Dreaming of You by Lisa Kleypas
3. Dreaming of You by Lisa Kleypas

When shy and secluded author Sara Fielding ventures from her country cottage to research a novel, she inadvertently witnesses a crime in progress—and manages to save the life of the most dangerous man in London.

Derek Craven is a powerful and near-legendary gambling club owner who was born a bastard and raised in the streets. His reputation is unsavory, his scruples nonexistent. But Sara senses that beneath Derek’s cynical exterior, he is capable of a love more passionate than her deepest fantasies.

Aware that he is the last man that an innocent young woman should ever want, Derek is determined to protect Sara from himself, no matter what it takes. But in a world where secrets lurk behind every shadow, he is the only man who can keep her safe. And as Derek and Sara surrender to an attraction too powerful to deny, a peril surfaces from his dark past to threaten their happiness . . . and perhaps even their lives.

Together they will discover if love is enough to make dreams come true.

I mean, I’m still Sarah MacLean, you guys, so there’s no way this list is complete without a romance novel. I know that there’s some disagreement about which Lisa Kleypas novel is the most hero-iffic, but to all the Devil in Winter fans, I say, St. Vincent is fine, but Derek Craven would eat him for breakfast. I think of Dreaming of You as a near-perfect romance, in part because it busted down Ducal doors when it came out — Derek isn’t just untitled, he’s a cockney, up-from-the-gutter, son of a prostitute, rough-and-tumble hero who is the ultimate self-made man. And man, has he self-made. He’s the owner of a tremendous gaming hell, and a king of the dark corners of London.

The heroine? A lady novelist who is interested in those dark corners for research. Of course, she has no idea how to navigate them, and she awakens his gentlemanly side, if it can be called that. It’s a beautiful beautiful book.

The DaVinci Code by Dan Brown
4. The DaVinci Code by Dan Brown

While in Paris on business, Harvard symbologist Robert Langdon receives an urgent late-night phone call: the elderly curator of the Louvre has been murdered inside the museum. Near the body, police have found a baffling cipher. While working to solve the enigmatic riddle, Langdon is stunned to discover it leads to a trail of clues hidden in the works of Da Vinci — clues visible for all to see — yet ingeniously disguised by the painter.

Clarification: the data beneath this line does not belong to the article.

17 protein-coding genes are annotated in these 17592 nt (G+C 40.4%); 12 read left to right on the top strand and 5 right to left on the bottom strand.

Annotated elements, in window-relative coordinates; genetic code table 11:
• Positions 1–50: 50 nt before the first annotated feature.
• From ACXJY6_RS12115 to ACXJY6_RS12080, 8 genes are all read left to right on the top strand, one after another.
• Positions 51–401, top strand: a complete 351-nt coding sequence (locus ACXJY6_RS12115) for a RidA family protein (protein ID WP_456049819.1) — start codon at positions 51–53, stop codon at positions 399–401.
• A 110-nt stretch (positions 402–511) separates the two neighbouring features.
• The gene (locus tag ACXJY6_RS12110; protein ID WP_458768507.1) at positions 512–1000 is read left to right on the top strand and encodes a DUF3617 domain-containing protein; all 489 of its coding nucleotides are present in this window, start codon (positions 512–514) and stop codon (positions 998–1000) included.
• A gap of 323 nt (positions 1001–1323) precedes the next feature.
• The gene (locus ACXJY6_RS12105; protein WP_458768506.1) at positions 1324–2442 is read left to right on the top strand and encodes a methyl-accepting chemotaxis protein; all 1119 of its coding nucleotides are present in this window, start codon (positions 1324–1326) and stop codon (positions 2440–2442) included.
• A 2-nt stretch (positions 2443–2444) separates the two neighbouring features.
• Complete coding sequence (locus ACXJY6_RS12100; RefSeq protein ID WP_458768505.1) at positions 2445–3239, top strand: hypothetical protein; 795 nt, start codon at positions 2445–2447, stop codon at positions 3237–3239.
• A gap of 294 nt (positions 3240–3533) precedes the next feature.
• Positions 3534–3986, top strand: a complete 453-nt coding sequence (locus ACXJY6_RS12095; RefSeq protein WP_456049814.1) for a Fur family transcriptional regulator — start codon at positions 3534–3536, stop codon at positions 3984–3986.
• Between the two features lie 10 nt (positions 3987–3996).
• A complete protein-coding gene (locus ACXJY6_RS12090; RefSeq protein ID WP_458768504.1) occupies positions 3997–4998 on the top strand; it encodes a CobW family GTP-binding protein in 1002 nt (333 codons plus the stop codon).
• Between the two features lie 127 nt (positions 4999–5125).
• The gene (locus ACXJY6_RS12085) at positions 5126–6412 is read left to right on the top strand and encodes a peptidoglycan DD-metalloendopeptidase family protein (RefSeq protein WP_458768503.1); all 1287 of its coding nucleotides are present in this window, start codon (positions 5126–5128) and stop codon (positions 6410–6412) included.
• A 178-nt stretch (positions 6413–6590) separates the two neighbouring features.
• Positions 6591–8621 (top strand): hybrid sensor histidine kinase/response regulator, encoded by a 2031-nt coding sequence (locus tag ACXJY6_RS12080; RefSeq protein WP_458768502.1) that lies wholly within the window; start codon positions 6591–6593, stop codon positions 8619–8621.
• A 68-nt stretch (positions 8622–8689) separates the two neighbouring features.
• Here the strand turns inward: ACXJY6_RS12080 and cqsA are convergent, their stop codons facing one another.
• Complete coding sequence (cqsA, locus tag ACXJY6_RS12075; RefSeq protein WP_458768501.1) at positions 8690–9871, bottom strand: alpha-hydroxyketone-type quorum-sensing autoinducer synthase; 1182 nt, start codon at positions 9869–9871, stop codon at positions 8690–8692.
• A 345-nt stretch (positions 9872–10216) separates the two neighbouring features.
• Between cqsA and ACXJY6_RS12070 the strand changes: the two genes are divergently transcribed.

Langdon joins forces with a gifted French cryptologist, Sophie Neveu, and learns the late curator was involved in the Priory of Sion — an actual secret society whose members included Sir Isaac Newton, Botticelli, Victor Hugo, and Da Vinci, among others.

In a breathless race through Paris, London, and beyond, Langdon and Neveu match wits with a faceless powerbroker who seems to anticipate their every move. Unless Langdon and Neveu can decipher the labyrinthine puzzle in time, the Priory’s ancient secret — and an explosive historical truth — will be lost forever.

And now…for something completely different. I love this book. I love it as a reader because it is ridiculously good fun, and it makes me turn pages without a care in the world for how ridiculous it is…and all the cares for what good fun it is. Robert Langdon is outrageous and the plot is bananas and I care not a bit. It’s exactly what commercial fiction should be. And that brings me to why I love it as a writer. Let me repeat. It’s exactly what commercial fiction should be.
Dan Brown knows how to write a book that people will devour. The bones

of this book are so carefully structured…everything about it builds so carefully on itself…and everything is designed so that the reader solves the puzzles about thirty seconds before Langdon himself does.